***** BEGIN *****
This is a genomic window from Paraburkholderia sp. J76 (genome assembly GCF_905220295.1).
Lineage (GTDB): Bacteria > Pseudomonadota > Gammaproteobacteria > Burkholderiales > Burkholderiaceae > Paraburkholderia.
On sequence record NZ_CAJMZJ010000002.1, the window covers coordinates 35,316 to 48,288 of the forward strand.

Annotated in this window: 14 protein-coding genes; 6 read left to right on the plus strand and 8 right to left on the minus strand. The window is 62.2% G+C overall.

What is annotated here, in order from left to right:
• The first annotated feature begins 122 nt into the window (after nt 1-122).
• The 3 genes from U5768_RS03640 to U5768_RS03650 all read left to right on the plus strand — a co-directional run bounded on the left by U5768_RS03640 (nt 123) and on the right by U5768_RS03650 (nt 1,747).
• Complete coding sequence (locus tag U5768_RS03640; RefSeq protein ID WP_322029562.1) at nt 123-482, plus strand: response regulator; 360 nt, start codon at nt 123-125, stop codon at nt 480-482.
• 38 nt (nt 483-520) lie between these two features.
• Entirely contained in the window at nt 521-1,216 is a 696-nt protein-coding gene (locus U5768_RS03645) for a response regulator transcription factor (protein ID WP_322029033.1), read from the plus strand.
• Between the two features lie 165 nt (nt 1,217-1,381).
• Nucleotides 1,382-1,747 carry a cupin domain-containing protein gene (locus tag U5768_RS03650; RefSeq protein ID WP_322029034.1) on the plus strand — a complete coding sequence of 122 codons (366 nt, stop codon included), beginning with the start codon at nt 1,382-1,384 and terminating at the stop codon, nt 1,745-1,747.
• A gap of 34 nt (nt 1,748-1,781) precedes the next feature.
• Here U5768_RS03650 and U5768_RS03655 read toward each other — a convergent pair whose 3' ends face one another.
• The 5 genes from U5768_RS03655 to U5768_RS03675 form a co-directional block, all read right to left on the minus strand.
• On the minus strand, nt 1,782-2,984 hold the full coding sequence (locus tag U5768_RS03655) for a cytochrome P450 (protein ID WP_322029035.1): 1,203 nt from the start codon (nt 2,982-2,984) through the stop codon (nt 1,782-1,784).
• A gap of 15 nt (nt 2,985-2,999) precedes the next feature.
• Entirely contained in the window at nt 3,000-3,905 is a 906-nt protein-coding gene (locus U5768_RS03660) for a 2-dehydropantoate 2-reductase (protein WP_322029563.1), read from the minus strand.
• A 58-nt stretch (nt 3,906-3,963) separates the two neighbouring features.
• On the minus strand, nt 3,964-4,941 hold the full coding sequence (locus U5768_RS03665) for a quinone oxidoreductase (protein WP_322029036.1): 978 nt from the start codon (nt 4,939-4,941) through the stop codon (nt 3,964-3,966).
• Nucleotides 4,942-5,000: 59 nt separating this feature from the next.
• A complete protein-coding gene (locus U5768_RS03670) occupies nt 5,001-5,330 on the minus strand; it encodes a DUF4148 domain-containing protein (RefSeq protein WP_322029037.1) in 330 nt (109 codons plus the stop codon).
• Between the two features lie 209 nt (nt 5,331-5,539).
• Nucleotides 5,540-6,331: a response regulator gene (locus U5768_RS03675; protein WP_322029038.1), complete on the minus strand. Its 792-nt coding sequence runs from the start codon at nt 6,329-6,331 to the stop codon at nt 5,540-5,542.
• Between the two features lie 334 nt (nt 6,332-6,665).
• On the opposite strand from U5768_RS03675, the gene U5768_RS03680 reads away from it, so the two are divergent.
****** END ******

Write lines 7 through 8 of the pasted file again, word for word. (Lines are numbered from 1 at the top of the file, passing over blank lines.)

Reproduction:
• The 3 genes from U5768_RS03640 to U5768_RS03650 all read left to right on the plus strand — a co-directional run bounded on the left by U5768_RS03640 (nt 123) and on the right by U5768_RS03650 (nt 1,747).
• Complete coding sequence (locus tag U5768_RS03640; RefSeq protein ID WP_322029562.1) at nt 123-482, plus strand: response regulator; 360 nt, start codon at nt 123-125, stop codon at nt 480-482.